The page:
• The system comprises just two components; an access point (a router), and custom-built sensors. “The goal of the sensors is to harvest RF (radio frequency) power and convert it into DC power,” explains Vamsi Talla, a researcher on the project. 
  • Those are two important distinctions.  Energous already sells a device that transmits power through the air through RF signals, but it requires entirely new, dedicated hardware, though, and loses the Wi-Fi aspect. The UW research can coexist with traditional Wi-Fi routers.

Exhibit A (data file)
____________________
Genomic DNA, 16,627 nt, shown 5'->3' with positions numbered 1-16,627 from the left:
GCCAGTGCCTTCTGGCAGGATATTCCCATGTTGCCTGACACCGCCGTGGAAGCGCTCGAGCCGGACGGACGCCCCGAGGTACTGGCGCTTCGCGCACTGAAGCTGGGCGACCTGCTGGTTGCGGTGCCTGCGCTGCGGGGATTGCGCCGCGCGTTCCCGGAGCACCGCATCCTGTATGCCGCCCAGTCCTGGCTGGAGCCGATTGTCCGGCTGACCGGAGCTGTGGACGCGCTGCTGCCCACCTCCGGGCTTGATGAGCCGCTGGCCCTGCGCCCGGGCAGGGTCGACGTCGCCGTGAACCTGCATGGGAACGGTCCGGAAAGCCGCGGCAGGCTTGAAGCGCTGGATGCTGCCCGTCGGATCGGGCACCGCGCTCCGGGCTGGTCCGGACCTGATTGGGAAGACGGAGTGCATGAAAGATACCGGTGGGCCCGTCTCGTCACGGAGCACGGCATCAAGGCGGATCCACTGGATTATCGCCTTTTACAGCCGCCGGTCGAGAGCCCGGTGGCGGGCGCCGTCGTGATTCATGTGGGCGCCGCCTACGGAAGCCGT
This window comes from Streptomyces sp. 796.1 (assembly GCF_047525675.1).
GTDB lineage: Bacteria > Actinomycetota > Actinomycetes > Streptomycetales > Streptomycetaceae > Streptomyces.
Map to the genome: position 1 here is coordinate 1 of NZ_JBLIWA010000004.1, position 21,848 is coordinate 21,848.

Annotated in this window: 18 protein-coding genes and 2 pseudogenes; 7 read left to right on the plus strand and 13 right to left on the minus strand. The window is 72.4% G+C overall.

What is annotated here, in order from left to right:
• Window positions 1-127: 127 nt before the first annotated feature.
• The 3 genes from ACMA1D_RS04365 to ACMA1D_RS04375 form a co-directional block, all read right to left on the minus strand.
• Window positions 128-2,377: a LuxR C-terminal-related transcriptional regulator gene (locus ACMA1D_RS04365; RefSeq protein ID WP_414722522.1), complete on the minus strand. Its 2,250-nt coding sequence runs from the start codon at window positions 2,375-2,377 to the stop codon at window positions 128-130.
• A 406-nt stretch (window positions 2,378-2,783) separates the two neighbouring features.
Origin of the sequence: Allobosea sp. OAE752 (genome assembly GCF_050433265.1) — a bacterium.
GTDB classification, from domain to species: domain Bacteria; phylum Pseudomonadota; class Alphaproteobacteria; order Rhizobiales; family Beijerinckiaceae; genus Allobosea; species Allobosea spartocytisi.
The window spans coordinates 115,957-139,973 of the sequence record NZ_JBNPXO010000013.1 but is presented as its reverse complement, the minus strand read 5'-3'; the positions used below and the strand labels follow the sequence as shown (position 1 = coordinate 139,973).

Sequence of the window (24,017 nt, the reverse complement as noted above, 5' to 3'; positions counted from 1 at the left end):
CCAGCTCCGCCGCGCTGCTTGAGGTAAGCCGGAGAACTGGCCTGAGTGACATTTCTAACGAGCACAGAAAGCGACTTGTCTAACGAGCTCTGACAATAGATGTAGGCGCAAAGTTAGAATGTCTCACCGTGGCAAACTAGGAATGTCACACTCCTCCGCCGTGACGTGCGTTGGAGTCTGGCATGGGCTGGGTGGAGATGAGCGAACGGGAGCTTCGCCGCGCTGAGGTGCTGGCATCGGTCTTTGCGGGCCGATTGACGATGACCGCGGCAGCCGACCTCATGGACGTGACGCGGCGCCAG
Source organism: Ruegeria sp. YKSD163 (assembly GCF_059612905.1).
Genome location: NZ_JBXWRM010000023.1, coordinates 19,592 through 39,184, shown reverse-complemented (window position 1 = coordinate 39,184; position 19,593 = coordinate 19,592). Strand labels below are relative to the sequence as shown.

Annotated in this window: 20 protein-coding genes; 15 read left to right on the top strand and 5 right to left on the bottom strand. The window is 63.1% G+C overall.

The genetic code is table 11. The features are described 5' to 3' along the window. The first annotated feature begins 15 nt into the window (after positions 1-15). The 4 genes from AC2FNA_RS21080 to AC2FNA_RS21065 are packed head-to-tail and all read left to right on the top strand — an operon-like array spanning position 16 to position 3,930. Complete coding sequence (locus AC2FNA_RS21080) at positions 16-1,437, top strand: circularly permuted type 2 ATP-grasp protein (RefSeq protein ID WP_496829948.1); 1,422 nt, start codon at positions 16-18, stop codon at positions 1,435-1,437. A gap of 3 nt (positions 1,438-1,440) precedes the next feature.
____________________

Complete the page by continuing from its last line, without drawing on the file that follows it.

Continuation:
• They’ve already founded a startup to help take what they’ve achieved so far and turn it into an actual product. 

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